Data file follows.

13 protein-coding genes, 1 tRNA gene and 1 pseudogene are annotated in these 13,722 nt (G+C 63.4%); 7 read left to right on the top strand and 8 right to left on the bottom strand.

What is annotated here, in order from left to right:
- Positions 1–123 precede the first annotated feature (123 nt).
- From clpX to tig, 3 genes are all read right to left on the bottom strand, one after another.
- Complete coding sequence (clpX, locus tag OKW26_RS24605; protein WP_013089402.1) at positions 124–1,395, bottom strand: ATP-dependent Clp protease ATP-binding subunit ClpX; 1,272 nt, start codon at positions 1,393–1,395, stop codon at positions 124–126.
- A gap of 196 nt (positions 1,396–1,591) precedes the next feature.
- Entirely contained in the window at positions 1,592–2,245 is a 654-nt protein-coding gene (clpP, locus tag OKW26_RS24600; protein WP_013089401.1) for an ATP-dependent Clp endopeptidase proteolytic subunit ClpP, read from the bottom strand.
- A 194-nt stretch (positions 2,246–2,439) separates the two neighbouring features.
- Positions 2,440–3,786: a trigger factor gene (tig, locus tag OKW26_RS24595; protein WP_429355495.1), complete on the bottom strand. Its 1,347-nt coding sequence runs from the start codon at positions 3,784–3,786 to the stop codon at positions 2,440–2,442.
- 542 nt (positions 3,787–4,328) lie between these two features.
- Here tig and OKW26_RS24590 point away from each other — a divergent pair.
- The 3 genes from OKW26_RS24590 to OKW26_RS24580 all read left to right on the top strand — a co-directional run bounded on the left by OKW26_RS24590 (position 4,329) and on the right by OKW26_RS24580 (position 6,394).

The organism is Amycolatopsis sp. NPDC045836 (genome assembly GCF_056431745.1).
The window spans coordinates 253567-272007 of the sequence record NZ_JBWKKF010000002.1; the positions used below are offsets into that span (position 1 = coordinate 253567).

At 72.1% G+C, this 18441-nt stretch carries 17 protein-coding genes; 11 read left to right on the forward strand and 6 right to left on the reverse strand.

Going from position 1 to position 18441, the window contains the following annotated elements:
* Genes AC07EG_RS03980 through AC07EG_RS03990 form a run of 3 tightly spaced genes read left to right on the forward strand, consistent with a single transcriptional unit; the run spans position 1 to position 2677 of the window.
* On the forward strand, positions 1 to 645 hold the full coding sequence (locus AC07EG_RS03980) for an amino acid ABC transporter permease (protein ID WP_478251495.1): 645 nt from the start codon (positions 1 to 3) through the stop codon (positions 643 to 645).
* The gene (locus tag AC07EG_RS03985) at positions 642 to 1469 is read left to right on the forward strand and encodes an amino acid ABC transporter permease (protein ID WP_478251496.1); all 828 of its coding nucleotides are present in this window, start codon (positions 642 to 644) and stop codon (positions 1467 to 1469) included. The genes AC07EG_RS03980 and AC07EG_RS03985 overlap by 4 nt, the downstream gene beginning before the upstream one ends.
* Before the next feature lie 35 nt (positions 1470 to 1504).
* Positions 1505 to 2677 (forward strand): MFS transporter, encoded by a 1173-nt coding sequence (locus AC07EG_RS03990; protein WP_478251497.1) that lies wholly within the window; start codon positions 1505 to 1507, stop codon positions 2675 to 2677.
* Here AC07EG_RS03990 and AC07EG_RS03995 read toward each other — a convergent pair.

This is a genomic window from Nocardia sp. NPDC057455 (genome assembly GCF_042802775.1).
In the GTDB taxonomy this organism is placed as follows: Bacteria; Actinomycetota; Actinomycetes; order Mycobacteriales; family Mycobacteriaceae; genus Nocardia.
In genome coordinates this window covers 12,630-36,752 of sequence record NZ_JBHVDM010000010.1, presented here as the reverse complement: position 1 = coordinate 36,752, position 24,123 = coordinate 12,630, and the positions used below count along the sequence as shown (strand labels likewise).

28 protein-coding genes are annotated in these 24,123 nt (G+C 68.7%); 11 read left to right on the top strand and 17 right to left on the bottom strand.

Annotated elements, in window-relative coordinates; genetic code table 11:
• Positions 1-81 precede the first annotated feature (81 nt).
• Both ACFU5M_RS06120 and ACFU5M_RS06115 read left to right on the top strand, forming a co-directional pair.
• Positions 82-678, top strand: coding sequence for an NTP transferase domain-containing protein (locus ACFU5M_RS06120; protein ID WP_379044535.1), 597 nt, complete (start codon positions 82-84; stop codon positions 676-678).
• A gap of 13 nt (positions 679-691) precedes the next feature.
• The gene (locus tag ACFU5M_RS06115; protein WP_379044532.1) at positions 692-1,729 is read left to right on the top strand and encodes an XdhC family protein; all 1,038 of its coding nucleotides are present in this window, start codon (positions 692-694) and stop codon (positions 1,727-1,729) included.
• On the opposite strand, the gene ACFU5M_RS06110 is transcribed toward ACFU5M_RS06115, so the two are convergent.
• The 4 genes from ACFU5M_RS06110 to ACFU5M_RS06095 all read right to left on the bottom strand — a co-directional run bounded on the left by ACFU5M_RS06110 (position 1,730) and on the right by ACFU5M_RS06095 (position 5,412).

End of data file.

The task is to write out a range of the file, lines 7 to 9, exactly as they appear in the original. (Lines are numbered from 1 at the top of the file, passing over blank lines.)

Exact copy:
- Entirely contained in the window at positions 1,592–2,245 is a 654-nt protein-coding gene (clpP, locus tag OKW26_RS24600; protein WP_013089401.1) for an ATP-dependent Clp endopeptidase proteolytic subunit ClpP, read from the bottom strand.
- A 194-nt stretch (positions 2,246–2,439) separates the two neighbouring features.
- Positions 2,440–3,786: a trigger factor gene (tig, locus tag OKW26_RS24595; protein WP_429355495.1), complete on the bottom strand. Its 1,347-nt coding sequence runs from the start codon at positions 3,784–3,786 to the stop codon at positions 2,440–2,442.